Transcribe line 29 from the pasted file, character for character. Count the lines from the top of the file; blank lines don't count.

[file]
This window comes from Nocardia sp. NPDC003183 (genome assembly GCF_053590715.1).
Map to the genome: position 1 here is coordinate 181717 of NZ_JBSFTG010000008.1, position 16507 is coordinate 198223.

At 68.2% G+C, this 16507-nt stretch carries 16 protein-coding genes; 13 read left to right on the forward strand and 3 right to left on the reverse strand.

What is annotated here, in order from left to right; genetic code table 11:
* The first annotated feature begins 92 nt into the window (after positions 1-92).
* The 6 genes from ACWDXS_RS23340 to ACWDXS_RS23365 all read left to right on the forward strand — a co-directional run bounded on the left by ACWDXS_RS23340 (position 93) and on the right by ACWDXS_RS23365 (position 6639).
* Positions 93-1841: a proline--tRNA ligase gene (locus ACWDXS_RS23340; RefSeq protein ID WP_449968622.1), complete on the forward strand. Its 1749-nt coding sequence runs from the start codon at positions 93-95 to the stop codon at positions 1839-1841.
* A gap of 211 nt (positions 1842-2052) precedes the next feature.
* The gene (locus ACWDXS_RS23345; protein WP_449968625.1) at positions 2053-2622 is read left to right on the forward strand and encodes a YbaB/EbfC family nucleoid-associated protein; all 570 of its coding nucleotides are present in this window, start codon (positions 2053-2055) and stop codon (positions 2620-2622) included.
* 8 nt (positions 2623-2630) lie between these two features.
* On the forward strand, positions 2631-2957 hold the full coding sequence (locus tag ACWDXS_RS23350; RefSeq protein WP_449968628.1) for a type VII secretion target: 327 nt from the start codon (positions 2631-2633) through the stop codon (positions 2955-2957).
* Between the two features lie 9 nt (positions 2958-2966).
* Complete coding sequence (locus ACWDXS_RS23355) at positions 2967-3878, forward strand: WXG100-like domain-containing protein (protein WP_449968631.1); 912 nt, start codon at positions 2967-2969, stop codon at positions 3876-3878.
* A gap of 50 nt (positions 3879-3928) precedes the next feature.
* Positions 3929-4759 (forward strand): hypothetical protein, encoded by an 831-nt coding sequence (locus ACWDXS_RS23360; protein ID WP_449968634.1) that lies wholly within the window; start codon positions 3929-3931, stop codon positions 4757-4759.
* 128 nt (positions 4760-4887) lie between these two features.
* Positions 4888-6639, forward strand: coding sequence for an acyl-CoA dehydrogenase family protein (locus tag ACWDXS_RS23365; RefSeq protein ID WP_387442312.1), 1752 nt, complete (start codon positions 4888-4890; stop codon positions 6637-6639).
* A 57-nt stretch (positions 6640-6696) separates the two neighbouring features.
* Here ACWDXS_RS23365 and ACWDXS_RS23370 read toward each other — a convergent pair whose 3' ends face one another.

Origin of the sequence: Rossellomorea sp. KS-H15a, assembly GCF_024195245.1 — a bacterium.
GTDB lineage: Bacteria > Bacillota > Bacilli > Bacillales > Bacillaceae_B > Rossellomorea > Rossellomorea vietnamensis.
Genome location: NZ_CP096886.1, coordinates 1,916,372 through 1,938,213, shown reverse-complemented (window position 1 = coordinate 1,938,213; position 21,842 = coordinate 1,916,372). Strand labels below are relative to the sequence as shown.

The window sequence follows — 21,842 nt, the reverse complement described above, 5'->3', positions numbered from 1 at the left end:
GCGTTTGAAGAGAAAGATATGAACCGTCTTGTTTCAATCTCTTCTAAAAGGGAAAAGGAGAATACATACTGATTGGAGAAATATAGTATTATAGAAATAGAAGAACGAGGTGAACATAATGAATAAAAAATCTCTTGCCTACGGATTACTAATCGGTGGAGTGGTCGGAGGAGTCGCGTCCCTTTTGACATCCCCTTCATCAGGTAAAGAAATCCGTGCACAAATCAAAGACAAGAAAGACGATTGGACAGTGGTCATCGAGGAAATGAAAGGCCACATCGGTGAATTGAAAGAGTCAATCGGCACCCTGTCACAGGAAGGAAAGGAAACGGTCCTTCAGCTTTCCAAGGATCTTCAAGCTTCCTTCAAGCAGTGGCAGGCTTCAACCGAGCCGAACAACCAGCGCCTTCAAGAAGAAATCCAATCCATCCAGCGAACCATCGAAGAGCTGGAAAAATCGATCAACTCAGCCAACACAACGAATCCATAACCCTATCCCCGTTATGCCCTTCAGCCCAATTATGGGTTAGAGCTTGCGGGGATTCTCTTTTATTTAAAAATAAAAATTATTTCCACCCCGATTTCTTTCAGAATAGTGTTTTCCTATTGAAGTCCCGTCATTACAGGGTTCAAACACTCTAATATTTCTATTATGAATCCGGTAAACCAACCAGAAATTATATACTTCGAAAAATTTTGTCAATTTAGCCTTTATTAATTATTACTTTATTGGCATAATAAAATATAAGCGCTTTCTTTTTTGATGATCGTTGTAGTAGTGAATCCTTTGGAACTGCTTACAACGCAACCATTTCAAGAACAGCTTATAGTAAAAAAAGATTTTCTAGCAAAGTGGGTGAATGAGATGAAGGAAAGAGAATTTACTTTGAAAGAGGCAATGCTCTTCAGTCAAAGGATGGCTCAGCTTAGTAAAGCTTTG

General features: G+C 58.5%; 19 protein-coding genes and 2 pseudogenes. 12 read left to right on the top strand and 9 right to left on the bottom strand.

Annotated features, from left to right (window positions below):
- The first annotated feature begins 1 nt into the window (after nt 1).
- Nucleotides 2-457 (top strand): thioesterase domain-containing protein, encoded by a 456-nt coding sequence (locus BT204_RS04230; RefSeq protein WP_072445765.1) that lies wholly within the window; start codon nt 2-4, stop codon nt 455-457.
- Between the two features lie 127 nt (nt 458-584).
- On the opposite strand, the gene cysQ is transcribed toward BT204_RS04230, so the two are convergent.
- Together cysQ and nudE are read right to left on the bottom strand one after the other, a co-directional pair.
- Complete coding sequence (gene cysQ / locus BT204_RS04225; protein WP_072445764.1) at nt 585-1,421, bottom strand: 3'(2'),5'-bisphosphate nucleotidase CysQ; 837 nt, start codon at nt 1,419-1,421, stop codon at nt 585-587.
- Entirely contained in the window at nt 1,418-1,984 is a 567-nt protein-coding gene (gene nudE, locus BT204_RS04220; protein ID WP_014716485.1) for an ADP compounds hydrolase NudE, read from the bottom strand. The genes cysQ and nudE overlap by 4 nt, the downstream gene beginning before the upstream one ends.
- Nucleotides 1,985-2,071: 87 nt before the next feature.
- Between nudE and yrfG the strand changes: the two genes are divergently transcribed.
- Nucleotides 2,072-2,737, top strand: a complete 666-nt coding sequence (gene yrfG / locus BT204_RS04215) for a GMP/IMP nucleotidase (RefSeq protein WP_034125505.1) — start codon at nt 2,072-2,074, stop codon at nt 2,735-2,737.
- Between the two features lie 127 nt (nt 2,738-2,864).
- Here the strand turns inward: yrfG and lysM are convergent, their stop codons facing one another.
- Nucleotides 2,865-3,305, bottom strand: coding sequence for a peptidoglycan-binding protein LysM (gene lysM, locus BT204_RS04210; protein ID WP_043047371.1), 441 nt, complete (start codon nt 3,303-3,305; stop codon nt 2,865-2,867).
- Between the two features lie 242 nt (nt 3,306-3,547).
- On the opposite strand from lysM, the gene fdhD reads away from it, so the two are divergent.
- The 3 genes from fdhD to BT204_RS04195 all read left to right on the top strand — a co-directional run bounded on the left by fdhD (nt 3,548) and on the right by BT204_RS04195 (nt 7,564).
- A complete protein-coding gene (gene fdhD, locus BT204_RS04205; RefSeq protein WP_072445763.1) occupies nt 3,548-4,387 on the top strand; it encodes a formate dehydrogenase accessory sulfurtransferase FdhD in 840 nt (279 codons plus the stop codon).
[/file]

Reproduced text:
- Between the two features lie 127 nt (nt 458-584).